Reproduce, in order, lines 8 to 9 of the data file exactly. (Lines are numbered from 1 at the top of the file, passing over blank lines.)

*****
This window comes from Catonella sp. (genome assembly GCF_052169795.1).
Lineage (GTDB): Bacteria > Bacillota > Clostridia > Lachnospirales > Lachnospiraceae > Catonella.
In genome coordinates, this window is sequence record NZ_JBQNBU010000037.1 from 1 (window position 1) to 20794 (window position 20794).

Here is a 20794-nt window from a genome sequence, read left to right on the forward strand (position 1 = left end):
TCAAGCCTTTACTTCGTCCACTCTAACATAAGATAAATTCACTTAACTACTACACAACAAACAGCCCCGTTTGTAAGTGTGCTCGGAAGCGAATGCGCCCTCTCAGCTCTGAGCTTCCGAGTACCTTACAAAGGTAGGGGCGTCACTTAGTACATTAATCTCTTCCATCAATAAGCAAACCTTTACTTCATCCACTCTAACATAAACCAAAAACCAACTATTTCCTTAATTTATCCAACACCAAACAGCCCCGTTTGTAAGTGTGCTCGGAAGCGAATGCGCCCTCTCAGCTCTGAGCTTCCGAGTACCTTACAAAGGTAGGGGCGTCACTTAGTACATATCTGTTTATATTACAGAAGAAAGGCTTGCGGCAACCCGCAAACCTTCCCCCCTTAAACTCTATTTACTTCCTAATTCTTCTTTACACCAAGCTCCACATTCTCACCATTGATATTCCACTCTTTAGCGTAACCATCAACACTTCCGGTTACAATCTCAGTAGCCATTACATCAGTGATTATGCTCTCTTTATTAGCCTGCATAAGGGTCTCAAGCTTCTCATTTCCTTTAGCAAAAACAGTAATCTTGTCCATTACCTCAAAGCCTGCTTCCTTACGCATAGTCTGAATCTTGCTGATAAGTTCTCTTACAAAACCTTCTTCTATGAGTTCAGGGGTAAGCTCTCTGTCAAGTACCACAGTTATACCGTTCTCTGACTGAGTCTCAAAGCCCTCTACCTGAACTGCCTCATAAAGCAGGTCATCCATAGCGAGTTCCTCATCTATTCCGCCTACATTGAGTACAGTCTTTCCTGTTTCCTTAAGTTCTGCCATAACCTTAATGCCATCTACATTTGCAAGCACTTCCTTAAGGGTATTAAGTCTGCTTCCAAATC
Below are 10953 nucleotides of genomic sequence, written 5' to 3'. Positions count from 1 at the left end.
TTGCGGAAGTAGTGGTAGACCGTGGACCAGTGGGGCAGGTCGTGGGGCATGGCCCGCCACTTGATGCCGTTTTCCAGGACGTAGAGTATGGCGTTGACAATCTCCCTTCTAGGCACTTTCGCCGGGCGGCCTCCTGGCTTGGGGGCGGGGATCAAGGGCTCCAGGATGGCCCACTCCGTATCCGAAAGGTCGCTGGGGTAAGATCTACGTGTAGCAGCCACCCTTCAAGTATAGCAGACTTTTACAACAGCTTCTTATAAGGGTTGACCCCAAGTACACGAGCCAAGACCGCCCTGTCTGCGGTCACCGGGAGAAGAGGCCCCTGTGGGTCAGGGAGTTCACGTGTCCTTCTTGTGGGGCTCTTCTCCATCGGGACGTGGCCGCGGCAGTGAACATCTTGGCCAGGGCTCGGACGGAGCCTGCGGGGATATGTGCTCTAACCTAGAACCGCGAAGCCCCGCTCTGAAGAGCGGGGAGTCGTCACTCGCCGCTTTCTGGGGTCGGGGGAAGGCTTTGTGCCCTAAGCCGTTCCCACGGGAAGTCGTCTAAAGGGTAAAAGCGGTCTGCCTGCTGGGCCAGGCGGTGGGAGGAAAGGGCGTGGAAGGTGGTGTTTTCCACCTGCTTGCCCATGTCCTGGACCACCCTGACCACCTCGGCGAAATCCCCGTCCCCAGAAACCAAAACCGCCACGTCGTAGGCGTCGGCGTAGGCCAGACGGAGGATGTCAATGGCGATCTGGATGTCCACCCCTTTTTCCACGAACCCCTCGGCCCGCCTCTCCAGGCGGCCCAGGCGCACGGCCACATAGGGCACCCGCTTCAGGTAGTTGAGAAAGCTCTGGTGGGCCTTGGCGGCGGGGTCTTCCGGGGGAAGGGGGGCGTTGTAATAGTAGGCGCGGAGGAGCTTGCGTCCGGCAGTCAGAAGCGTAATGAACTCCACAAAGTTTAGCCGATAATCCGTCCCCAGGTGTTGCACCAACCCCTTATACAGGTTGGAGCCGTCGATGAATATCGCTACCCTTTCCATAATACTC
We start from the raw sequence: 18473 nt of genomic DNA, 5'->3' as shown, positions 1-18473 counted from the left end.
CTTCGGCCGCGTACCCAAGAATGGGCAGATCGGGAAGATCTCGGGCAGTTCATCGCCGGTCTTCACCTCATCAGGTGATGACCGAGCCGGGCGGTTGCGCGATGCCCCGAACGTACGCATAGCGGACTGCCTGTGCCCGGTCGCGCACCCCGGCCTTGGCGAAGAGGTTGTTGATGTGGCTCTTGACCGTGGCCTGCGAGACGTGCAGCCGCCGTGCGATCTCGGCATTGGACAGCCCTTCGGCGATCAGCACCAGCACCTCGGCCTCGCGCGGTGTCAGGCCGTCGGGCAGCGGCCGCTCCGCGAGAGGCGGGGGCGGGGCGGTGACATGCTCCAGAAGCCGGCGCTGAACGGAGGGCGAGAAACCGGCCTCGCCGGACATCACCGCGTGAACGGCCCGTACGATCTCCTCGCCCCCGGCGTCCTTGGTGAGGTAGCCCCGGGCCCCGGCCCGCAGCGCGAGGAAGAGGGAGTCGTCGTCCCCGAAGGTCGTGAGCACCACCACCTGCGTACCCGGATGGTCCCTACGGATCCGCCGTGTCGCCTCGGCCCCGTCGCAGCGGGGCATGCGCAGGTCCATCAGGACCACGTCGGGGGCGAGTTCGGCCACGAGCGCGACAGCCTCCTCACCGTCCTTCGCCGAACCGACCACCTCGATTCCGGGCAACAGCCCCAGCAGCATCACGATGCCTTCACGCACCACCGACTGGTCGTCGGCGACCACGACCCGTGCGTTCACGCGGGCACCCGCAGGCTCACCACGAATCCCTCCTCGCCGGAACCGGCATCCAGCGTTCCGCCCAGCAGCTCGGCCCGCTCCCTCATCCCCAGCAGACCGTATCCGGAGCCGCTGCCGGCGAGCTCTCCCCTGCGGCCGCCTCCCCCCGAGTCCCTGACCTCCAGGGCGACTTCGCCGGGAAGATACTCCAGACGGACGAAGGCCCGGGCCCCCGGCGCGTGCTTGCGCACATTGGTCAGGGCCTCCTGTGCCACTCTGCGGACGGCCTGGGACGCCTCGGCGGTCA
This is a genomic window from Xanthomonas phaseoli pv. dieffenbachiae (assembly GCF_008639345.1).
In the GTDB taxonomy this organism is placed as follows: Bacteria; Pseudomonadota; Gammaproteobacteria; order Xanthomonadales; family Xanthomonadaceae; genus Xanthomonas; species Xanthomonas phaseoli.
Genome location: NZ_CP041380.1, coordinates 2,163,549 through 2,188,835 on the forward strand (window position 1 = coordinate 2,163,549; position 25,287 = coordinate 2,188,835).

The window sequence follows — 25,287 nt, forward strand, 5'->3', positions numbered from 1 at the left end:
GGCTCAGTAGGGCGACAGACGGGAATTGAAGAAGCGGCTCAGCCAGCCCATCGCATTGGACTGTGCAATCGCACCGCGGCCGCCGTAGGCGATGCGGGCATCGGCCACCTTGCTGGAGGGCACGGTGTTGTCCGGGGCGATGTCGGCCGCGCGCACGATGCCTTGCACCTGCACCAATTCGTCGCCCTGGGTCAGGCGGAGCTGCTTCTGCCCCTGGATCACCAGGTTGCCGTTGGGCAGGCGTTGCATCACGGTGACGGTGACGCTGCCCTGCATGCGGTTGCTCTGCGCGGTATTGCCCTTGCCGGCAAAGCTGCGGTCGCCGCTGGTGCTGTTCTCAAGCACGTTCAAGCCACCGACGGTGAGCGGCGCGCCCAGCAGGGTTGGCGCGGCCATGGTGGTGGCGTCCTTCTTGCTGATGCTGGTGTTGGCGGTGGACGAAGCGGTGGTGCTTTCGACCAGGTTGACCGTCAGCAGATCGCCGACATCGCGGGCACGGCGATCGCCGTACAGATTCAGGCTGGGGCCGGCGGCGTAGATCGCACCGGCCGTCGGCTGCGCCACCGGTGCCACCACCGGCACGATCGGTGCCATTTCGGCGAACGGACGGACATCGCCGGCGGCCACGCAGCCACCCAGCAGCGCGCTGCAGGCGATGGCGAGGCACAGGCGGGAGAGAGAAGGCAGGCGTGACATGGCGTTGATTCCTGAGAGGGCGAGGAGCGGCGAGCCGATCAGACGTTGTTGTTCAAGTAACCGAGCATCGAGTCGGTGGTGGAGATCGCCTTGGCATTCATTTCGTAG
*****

We start from the raw sequence: 18473 nt of genomic DNA, 5'->3' as shown, positions 1-18473 counted from the left end.
CTTCGGCCGCGTACCCAAGAATGGGCAGATCGGGAAGATCTCGGGCAGTTCATCGCCGGTCTTCACCTCATCAGGTGATGACCGAGCCGGGCGGTTGCGCGATGCCCCGAACGTACGCATAGCGGACTGCCTGTGCCCGGTCGCGCACCCCGGCCTTGGCGAAGAGGTTGTTGATGTGGCTCTTGACCGTGGCCTGCGAGACGTGCAGCCGCCGTGCGATCTCGGCATTGGACAGCCCTTCGGCGATCAGCACCAGCACCTCGGCCTCGCGCGGTGTCAGGCCGTCGGGCAGCGGCCGCTCCGCGAGAGGCGGGGGCGGGGCGGTGACATGCTCCAGAAGCCGGCGCTGAACGGAGGGCGAGAAACCGGCCTCGCCGGACATCACCGCGTGAACGGCCCGTACGATCTCCTCGCCCCCGGCGTCCTTGGTGAGGTAGCCCCGGGCCCCGGCCCGCAGCGCGAGGAAGAGGGAGTCGTCGTCCCCGAAGGTCGTGAGCACCACCACCTGCGTACCCGGATGGTCCCTACGGATCCGCCGTGTCGCCTCGGCCCCGTCGCAGCGGGGCATGCGCAGGTCCATCAGGACCACGTCGGGGGCGAGTTCGGCCACGAGCGCGACAGCCTCCTCACCGTCCTTCGCCGAACCGACCACCTCGATTCCGGGCAACAGCCCCAGCAGCATCACGATGCCTTCACGCACCACCGACTGGTCGTCGGCGACCACGACCCGTGCGTTCACGCGGGCACCCGCAGGCTCACCACGAATCCCTCCTCGCCGGAACCGGCATCCAGCGTTCCGCCCAGCAGCTCGGCCCGCTCCCTCATCCCCAGCAGACCGTATCCGGAGCCGCTGCCGGCGAGCTCTCCCCTGCGGCCGCCTCCCCCCGAGTCCCTGACCTCCAGGGCGACTTCGCCGGGAAGATACTCCAGACGGACGAAGGCCCGGGCCCCCGGCGCGTGCTTGCGCACATTGGTCAGGGCCTCCTGTGCCACTCTGCGGACGGCCTGGGACGCCTCGGCGGTCA